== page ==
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21Country: Taking flight in a hot air balloon before Angola’s Balloons Aloft festival

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HUNTINGTON, Ind. (WPTA21) - Soon, dozens of hot air balloons will take flight, in Angola’s annual festival, Balloons Aloft.

Roanoke pilot Chris Smart has nearly two-thousand flights under his belt, and gave ABC21 a bird’s eye view, of 21Country.

Smart owns and operates the Dream Catcher Balloon Team.

He pilots three balloons, each different in their uses.

Passengers looking for a romantic getaway in the sky, birthday and holiday gifts, or simply crossing off a bucket list item, will ride in Dream Catcher III.

Smart also flies competitively in the Dream Racer.

But this year at Balloons Aloft, he’s been hired to pilot Northeast Indiana’s RE/MAX balloon, for advertisement.

“I actually started crewing for a local guy, back in ’89. Just like the crew that’s helping me today,” Smart explained.

Several men, including his stepson and father, helped unpack the balloon from it’s basket, laying it across a lawn in Huntington.

“You have to have good family, good friends - it’s not a one man sport. You got to have at least 2-3 people to help you set up, pack up,” he continued.

Smart uses a hi-powered fan to cold inflate the balloon.

After its opened enough to begin heating the air, Smart begins to fire up the torch.

“That flame don’t have to touch the fabric… if it gets close to the fabric, it disappears,” he said.

The balloon begins to rise as the air inside it heats. 

Several of his crew help keep the basket grounded so passengers can step inside.

It has enough room for four people, including Chris.

On the ground next to Smart, is two tanks of propane that will fuel the trip.

Smart retired late last year.

His hot air balloon business has dozens of clients waiting for a ride.

Weather often determines when he can fly, and his passengers are on call for the next availability.

“I very seldom, if ever fly with one person, or with an empty basket,” he said, “I imagine right now I have 50-60 people waiting for a ride. Whenever its flyable, I’m on the phone trying to get someone lined up.”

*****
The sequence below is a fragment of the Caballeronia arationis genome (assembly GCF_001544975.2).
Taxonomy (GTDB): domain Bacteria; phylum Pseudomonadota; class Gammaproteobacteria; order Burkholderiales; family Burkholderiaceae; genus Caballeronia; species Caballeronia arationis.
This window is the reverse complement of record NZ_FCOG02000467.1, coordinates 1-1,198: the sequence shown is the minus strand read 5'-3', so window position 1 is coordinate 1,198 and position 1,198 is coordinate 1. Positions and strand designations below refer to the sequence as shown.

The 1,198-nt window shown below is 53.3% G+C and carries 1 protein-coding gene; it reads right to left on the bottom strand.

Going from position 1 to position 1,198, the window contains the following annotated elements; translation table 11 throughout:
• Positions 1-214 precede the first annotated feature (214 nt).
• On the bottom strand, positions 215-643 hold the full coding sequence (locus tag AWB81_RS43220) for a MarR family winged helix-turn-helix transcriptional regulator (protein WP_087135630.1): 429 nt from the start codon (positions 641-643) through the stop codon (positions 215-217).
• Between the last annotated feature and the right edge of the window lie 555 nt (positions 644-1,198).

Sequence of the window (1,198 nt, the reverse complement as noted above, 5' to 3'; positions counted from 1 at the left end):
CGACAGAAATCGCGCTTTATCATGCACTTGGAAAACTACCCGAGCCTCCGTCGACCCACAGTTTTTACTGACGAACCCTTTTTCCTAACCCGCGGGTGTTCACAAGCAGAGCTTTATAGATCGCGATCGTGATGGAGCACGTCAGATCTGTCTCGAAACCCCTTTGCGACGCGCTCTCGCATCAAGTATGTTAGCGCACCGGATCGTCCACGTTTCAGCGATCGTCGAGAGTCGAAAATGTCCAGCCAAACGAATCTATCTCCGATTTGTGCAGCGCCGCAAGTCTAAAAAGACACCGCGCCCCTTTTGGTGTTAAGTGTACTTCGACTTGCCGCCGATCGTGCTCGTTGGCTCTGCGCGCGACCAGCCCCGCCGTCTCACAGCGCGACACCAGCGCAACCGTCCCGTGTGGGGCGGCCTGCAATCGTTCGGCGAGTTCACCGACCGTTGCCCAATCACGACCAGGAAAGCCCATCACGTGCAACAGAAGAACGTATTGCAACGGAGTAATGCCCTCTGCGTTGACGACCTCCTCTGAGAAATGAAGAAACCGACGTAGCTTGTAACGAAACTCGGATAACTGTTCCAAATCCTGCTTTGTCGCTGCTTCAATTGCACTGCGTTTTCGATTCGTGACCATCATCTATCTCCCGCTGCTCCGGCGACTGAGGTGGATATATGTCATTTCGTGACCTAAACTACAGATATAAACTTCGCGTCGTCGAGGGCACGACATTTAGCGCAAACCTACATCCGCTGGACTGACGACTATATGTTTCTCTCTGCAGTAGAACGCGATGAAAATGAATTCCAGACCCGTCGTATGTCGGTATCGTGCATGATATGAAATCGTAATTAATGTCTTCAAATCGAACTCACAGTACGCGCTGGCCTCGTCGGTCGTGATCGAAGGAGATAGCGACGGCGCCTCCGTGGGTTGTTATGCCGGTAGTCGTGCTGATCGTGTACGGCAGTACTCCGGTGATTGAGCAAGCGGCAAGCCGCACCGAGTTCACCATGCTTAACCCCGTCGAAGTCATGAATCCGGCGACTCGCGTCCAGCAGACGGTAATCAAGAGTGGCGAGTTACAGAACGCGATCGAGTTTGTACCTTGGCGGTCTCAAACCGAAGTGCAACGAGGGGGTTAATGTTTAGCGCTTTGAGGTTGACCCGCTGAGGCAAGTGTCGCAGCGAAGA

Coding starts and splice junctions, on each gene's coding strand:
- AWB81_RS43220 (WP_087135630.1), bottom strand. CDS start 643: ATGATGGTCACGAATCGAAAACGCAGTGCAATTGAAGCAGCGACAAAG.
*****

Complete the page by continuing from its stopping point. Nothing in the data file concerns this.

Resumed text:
“I do have a lot of proposals, a lot of bucket lists,” he added, “I get a lot of birthday gifts, Christmas gifts.”

Wind is the biggest factor on where Smart determines where the balloon will start its trip, and the jet stream determines how fast and far he will go.

Smart often torches in the balloon to get it higher in the air.

He has two burners, one of them designed to be much quieter, so it won’t startle live stock below.

“There’s a big delay when I burn and get lift, and also, when I vent,” he told us, “it’s something you pick up.”

In late June, five people were killed after a balloon crashed in Albuquerque.

The pilot addressed concerned over hot air balloon safety.

“The biggest danger in ballooning is power lines,” he said, gesturing to some down below, “like right here, you can see the poles, but you can’t see the lines.”

He says crashes often occur when pilots become fixated on landing, that they lose focus on their surroundings.

Smart encourages anybody looking to hire a pilot for a hot air balloon, to do their research on their record.

He says being up in the sky, is one of the most serene places to be.

Smart’s passengers for the sunrise trip, John and Susan Etter, agreed.

“My kids have both been on one for a wedding present, and I wanted to do one myself,” John said, “wouldn’t mind doing one in the fall when the leaves are turning.”

“It was fun, it was great,” Susan told us, “it’s beautiful from above.”

At the end of the Etter’s trip, Smart broke out to champagne glasses, and sparkling grape juice - a balloonist tradition celebrating a safe landing.

He also recited the balloonist prayer: “The winds have welcomed you with softness, the sun has blessed you with his warm hands. You have flown so high and so well that God has joined you in your laughter, and he has sent you gently back in the loving arms of Mother Earth. Cheers!”

“A lot of people, I know, say they’re afraid of heights. But once you get up here, and you’re just floating along,” Smart said, “it’s just so peaceful and calm. It’s hard to describe the feeling we have here. It’s like you’re floating on a cloud… it’s something you outta try once in your life.”

Chris Smart will be in Angola this weekend for the annual Balloons Aloft.

You can find more information on that event here.

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Daniel Beals

Daniel Beals is the producer of the ABC21 feature franchise “21Country”. He is constantly on the lookout for ideas that capture the “people, places, things, and history” that makes Northeast Indiana unique. Feel free to reach out: dbeals@wpta21.com.

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